I was able to correct their tests right after they turned them in.  This immediate feedback is quite nice.  Plus, it helps me get the paperwork done in a hurry.  There were kids that got A’s that usually don’t.  Prior to the test, one student in particular was saying that if he did well he’d hyper-ventilate and pass out.   I knew that he would do fairly well, because he clearly demonstrated that he could do it.

After I corrected Dave’s test, I motioned with my index finger for him to come to the front to see his test.  96%.   Big smile.  He went out in the hall,  did his  little happy dance, jumped up and clicked his heels together.   I emailed his mom later in the day.

Another student, Al, is a slacker.  He has a D-.  He worked diligently on the test for almost the entire class period.  I had enough time to correct his test and show him his score.  He went to the hall to get a drink.  I met him before he got into the room and showed him his results.  100%.  Obviously, he has a brain in his head and can do the work.  He’s just being a slacker.  “Al, just think what you could do if you put forth some effort.”  The seed is planted.  It will be interesting to see if it takes root.

It is possible that I was teaching to the test or the test was easy.  I don’t really think so.  I’m choosing to believe that I did a good job in teaching the material.  So far, every test I’ve corrected is a passing grade.  Most are A’s, a few B’s and very few below that.  The get it and they deserve to be rewarded.  Everybody is happy.  That’s the way it should be.

Thick Skin

One really needs to develop a thick skin.  The need for it is much more apparent to me now than several years ago.   In our world of texting, email, social networking blogs and iPods, we have less authentic interaction with people.  We think we are interacting, but are we really?

We do not have the benefit of visual cues.  If we write something hurtful, we don’t have to deal with the fallout directly.  We are desensitized from our actions.  So does that make people behave more poorly?

To a certain degree I think it does.  The lack of true interaction and dialogue means that people don’t actually talk with each other.  How can you really learn of someone else’s opinion without the verbal and non verbal cues in a conversation?

I suppose this could be a long post.  But the reason I started writing was that I’ve witnessed lots of poor behavior lately.  And if you don’t have a thick skin, you could get pretty upset.  Lots of my students have no idea what this means.  They think that they have to respond to every comment and take everything personally.  You’ll go crazy if you do that!

Today I took my turn at a 4-way stop.  It was rightfully my turn.  But the passenger of another car obviously didn’t think so and flipped me off.   A few weeks ago, I turned onto the on-ramp of a highway.  The person turning right onto the same on-ramp had a yield sign.  Clearly, they don’t understand that that means that I have the right of way, not them.  I was also subjected to a flurry of hand signals.  It’s a good thing that I have a thick skin and don’t take things personally.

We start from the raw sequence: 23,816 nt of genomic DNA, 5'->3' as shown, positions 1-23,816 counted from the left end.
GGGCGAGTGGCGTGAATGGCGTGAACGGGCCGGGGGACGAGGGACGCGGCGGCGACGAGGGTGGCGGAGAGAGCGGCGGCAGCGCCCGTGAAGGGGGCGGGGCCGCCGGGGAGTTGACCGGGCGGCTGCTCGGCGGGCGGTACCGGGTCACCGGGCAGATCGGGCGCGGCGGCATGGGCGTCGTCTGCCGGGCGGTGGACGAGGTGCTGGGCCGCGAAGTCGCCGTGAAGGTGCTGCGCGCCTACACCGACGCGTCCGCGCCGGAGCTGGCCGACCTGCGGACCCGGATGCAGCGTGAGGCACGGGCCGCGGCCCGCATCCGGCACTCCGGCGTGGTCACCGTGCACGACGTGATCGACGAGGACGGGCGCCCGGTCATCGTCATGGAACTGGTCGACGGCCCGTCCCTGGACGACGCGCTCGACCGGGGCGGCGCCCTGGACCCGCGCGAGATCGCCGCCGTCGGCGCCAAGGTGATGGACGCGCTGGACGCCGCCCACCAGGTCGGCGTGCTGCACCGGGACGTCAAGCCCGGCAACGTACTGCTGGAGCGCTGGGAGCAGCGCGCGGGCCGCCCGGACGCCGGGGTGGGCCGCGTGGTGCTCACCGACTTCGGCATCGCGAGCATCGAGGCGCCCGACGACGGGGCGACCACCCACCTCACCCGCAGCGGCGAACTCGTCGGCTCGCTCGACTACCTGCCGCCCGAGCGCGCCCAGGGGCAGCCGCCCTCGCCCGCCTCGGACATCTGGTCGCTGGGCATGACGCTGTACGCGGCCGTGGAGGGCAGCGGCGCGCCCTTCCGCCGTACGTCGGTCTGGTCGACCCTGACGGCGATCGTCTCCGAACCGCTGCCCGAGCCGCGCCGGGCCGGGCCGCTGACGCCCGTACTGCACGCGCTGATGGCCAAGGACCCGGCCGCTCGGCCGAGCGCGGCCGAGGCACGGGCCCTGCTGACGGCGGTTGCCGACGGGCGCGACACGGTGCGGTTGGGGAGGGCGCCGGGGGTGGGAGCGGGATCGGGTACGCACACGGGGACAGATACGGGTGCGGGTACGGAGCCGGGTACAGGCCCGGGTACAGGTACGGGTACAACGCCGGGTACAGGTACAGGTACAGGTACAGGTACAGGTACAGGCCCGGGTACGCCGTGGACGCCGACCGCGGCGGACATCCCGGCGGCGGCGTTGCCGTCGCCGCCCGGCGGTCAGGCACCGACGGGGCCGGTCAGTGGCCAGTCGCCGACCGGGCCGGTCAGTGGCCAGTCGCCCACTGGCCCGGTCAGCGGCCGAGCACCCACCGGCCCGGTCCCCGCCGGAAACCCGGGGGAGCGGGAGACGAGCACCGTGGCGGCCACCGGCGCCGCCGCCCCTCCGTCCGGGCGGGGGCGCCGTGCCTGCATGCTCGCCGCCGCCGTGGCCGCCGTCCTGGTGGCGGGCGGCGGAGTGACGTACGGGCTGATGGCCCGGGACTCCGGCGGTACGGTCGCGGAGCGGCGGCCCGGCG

These instances, as well as some others, make me believe that one has to develop a thick skin.  People are going to make stupid comments when you are wrong and when you are right.  So no matter what the case may be, you need to be able to not let them get to you.  I guess it’s just another lesson in self-preservation that I get to teach to a few unsuspecting kids that think they’re going to learn some math.

To Plow or Not to Plow

Speaking of “Safety at Work,” we had a new one this week…

On Thursday we got 6 – 7 inches of snow.  It came down in a hurry, starting around 1pm.  By the time I left school only about an hour and a half  later, there seemed to be about 4 inches on my car and on the ground.  All after school activities were canceled and everyone was told to go home.

I don’t know exactly what the contract is for plowing snow in the parking lot and driveways around the school.   But I was surprised to come to school on Friday morning to 7 inches of snow in the lot that was NOT plowed.

It’s one thing for us teachers to drive in this stuff.  But we also have many novice drivers (students) that have yet to really learn how to get around in snow.

On Friday, there was a teacher that got hit in front of school.  I’m not talking about her car getting hit.  SHE got hit.  Apparently a student was trying to get un-stuck and gunned his engine.  He wasn’t paying enough attention to realize that she was there.  I’m not exactly sure what happened, but I think she may have even ended up on the hood of the car.

The teacher is ok.  She felt fine after it had happened and stayed at work.  I mentioned to another teacher at lunch that the teacher really needed to go to the doctor because this was the ultimate worker compensation situation.  (This message did get to the injured teacher by the end of the day.  She was starting to stiffen up and felt it in her lower back.)

Even though it is on the verge of spring and we sometimes have temperatures that will melt the snow rather quickly, the choice of not plowing could have some major consequences.   Even though we all face major budget shortfalls, we still need to be safe at work.